US-Nordic Leaders’ React on Russia’s Military Presence in Baltic Sea


Time: 5:00 p.m. CEST Update:10:43 p.m. CEST

The U.S. Nordic leaders joint statement, as published by the White House incorporates several key range of issues from democracy, rule of law, trade relations, energy, Arctic, to security issues and tends to “reaffirm our deep partnership bashed on shared fundamental values.” Denmark, Finland, Iceland, Norway, Sweden and the United States build on the U.S.-Nordic meeting in 2013 in Stockholm.

As the statement explains, “the U.S., Denmark, Iceland, and Norway are committed to building on NATO’s enhanced opportunity partners’ framework in order to promote a close political dialogue and military cooperation between Finland and Sweden and NATO Allies (28+2).” With the both memberships in NATO and the EU, “the Nordic states, and the United States influence on the regional security and to the overall stability in Europe.

The United States and the Nordic countries react to the Russia’s growing military and presence in the Baltic Sea region, “its nuclear posturing, its undeclared exercises, and the provocative actions taken by Russian aircraft and naval vessels.”

All call on Russia “to ensure its military maneuvers and exercises are in full compliance with its international obligations.” The countries would like to see the dialogue with Russia on the issues of common concern, “counter-ISIL campaign and ongoing efforts to negotiate an end to the conflict in Syria.”

“We agreed to work together in support of a political settlement to end the Syrian civil war, and countries will work together to counter violent extremism and prevent people to be radicalized in the first place,” President Obama said during the multilateral meeting.

With the joint statement, “the U.S. and the Nordic countries reaffirm our support for Ukraine’s sovereignty and territorial integrity within its internationally recognized borders.”

Further, in the anticipation of the NATO Summit in Warsaw, Denmark and Norway are prepared to join the United States in contributing to enhanced allied forward presence with concrete contribution.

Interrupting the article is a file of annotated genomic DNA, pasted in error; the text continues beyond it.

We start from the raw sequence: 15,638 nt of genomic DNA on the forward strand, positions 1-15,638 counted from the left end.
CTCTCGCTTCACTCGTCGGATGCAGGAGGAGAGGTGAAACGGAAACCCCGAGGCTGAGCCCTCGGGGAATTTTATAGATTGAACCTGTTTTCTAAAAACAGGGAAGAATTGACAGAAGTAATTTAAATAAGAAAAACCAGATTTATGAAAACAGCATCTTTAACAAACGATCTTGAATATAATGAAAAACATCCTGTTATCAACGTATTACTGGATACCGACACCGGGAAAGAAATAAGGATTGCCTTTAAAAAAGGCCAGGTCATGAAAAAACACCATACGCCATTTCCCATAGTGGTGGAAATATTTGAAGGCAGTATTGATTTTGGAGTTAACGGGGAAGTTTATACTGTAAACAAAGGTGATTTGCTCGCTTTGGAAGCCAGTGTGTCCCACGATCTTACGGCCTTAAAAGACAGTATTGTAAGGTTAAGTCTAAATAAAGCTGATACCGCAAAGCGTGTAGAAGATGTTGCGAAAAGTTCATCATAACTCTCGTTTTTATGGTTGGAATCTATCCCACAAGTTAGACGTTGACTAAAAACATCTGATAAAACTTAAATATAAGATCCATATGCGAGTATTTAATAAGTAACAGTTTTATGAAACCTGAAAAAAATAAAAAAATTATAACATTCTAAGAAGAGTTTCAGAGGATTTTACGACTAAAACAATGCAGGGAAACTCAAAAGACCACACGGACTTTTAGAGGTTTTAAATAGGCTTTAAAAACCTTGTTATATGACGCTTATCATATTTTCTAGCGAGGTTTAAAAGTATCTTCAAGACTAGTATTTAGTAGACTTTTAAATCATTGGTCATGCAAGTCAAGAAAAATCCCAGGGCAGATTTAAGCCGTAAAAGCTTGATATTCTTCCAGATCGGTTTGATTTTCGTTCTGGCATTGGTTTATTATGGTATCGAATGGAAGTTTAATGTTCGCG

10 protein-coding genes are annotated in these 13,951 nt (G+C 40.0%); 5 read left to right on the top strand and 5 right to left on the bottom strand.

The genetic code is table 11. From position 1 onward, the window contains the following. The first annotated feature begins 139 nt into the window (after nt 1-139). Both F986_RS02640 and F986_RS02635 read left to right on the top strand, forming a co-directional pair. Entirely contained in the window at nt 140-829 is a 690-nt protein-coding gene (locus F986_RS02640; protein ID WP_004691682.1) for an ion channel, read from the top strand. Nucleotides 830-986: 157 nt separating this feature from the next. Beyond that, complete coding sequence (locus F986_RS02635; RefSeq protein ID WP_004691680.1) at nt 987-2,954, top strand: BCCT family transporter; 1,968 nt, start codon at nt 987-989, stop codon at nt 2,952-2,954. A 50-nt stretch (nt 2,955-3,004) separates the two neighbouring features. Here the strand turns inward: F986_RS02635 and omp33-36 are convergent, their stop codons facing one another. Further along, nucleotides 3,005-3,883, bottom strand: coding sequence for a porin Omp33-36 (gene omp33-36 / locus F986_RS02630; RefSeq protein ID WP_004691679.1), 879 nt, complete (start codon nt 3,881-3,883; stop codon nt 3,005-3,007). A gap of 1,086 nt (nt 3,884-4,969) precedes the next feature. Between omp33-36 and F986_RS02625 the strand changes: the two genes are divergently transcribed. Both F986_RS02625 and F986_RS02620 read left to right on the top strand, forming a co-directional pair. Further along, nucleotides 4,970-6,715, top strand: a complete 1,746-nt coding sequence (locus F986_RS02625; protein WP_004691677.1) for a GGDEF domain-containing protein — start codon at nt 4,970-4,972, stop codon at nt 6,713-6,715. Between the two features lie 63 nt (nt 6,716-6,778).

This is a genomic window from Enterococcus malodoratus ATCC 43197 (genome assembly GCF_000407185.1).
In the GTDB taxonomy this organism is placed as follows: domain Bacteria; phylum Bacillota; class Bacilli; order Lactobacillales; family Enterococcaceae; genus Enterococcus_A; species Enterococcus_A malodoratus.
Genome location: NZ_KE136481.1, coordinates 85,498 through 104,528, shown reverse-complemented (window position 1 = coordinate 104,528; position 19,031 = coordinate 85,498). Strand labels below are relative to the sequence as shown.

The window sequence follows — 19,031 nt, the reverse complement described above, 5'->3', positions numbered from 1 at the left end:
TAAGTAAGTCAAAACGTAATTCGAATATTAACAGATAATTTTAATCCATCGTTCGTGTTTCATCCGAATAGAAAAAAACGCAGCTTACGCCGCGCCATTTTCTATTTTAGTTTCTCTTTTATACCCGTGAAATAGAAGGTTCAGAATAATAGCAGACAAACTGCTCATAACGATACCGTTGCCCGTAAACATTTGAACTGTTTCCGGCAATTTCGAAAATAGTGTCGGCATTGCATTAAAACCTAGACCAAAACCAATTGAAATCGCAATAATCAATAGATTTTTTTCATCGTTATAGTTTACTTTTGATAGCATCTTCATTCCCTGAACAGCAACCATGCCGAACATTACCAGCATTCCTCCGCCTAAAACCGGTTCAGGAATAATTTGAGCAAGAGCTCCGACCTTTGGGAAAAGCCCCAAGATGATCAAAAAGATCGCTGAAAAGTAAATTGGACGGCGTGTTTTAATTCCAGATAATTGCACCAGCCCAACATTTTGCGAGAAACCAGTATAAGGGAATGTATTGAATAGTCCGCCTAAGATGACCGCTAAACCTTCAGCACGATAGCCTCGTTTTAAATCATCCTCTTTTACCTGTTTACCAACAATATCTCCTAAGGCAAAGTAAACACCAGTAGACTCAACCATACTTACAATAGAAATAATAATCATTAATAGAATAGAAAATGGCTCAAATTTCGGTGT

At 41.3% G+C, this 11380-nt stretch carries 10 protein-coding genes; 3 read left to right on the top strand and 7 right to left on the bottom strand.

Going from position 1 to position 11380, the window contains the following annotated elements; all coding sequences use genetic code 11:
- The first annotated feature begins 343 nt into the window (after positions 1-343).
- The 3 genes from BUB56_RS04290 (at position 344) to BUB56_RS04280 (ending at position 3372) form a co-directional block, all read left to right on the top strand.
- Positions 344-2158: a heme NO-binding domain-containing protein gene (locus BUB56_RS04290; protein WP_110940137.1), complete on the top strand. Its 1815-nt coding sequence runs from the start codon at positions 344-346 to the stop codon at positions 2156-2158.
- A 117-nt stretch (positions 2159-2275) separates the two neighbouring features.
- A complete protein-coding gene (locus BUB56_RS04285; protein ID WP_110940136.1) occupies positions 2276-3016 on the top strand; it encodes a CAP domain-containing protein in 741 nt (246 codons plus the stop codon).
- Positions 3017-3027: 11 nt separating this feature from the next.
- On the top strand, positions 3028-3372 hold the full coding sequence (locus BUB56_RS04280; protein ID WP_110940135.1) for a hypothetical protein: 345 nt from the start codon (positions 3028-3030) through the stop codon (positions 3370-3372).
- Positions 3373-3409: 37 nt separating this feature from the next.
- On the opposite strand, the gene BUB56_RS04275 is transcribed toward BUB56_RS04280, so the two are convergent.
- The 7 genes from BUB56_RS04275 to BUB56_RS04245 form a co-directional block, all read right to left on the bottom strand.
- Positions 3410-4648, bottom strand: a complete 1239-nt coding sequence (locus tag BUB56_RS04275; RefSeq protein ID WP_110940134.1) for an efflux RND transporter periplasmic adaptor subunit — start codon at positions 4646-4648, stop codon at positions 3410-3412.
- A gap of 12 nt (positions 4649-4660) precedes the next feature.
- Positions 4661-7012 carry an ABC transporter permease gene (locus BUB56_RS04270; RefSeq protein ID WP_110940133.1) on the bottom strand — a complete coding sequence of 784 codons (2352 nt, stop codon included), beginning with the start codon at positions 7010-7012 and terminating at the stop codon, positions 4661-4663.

The U.S. and the five Nordic countries will work on “the importance of maintaining the Arctic region,” based on international documents. In addition, the statement emphasized that the U.S. and the EU “are working to complete negotiations on the Transatlantic Trade and Investment Partnership (T-TIP) in 2016.”  We also look forward to exploring ways to bolster trade and investment among the United States, Norway, and Iceland.

The statement also builds on the efforts “to combat illicit financial flows and help build capacity for civil society to aid in the fight against corruption.”  The U.S.-Nordic cooperation “will support the Addis Tax Initiative, will support developing countries in efforts for enhanced taxation and new efforts to combat tax evasion,” the statement says.

President Barack Obama and first lady Michelle Obama welcomed today at the White House leaders of the five Nordic countries. During the welcoming ceremony indoor at the White House due to the cloudy weather, President Obama said that in the world, America’s closest partner are “democracies” and “we all need to look at our Nordic friends to see why.”

“We share same interest and we share the same values. We believe that our citizens have the right to live in freedom and security, free from terrorism and in Europe where smaller nations are not bullied by larger nations,” Obama said. The President explained that the U.S. shares with Nordic states believe “in free markets and trade and support of jobs and strong protections for workers, and the environment and strong safety net that give a basic measure of security in life.”

Despite the innovations, on which this countries are planetary known, Obama addressed that “in a world of growing economic disparities, Nordic countries have some of the least income inequality in the world.”

President Obama said that even though Nordic partners “are not large countries,” the U.S. cooperates with them in various fields, reaching from security, economics to humanitarian assistance. The meeting, where a possible subject for talks could be Russian influence in the area, should emphasized the “extraordinary importance” of the Nordic countries in “shaping and maintaining an international order.”

The five guests of the White House are President of Finland Suili Niinistö, Erna Solberg, Prime minister of Norway, Prime minister of Sweeden Kjell Stefan Löfven, Prime minister of Danmark Lars Løkke Rasmussen, and Prime minister of Iceland Sigurður Ingi Jóhannsson.

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